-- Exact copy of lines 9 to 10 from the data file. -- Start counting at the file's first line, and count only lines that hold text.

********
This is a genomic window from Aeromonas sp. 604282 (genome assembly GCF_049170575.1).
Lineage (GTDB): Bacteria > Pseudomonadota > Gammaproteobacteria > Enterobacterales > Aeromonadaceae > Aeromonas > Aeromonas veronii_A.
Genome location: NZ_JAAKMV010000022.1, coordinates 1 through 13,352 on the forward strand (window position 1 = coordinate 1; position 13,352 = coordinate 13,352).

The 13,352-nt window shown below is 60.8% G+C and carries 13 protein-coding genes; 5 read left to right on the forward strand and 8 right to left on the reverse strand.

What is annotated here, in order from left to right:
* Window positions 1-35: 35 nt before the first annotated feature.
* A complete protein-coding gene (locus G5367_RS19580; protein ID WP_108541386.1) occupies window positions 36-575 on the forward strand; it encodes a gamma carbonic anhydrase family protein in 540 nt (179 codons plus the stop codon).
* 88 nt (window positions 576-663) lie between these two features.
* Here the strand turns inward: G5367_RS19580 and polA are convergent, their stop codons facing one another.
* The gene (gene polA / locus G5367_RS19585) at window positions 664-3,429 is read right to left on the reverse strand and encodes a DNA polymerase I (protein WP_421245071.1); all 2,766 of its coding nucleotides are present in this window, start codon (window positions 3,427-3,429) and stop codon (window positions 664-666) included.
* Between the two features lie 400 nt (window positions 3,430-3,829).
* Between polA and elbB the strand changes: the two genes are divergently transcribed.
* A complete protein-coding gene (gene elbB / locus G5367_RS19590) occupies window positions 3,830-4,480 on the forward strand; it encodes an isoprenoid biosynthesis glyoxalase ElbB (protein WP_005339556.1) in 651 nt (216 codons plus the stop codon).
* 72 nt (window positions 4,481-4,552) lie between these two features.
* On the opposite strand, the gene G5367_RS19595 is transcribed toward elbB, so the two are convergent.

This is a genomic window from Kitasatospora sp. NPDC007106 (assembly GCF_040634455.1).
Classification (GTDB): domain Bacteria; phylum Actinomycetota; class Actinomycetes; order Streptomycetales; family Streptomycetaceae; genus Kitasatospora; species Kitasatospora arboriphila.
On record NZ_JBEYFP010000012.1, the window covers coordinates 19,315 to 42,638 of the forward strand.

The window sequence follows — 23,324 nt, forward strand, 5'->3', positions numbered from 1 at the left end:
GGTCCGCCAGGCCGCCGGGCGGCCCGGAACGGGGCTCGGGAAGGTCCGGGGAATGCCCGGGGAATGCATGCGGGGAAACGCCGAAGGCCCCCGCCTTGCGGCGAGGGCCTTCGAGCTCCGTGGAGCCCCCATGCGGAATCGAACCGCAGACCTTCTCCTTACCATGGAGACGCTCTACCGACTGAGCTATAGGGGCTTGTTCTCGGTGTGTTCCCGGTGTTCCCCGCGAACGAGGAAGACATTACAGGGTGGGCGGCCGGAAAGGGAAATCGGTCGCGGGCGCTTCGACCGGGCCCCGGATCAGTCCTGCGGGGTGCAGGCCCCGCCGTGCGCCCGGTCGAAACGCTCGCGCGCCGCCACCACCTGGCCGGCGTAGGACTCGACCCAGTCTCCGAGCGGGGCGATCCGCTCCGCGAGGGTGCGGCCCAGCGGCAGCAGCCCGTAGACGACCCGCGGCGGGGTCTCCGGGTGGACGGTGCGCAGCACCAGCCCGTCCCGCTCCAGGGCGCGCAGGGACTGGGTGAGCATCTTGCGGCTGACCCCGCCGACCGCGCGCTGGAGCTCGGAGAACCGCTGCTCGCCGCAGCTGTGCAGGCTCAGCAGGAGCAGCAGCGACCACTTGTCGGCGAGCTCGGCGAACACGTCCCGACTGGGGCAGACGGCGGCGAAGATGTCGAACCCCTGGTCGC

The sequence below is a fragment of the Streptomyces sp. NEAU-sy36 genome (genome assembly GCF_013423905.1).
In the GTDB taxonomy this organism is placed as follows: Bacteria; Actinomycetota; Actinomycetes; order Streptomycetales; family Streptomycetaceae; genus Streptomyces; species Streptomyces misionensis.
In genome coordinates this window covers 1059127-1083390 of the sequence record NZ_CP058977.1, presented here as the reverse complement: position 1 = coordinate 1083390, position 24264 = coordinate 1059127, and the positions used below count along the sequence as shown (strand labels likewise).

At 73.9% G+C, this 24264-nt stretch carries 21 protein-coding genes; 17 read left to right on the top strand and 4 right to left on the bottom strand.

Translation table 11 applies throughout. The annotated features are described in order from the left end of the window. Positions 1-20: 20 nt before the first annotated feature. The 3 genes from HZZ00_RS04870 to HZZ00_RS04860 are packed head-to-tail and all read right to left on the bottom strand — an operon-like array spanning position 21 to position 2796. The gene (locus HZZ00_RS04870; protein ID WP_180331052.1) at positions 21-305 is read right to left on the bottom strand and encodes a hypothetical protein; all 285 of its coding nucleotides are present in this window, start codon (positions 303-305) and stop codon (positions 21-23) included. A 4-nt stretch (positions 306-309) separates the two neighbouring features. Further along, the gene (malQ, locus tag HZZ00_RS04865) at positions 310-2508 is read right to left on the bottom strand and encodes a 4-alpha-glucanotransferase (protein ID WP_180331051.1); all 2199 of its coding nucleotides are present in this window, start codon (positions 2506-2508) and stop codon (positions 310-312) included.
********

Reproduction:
* Here the strand turns inward: G5367_RS19580 and polA are convergent, their stop codons facing one another.
* The gene (gene polA / locus G5367_RS19585) at window positions 664-3,429 is read right to left on the reverse strand and encodes a DNA polymerase I (protein WP_421245071.1); all 2,766 of its coding nucleotides are present in this window, start codon (window positions 3,427-3,429) and stop codon (window positions 664-666) included.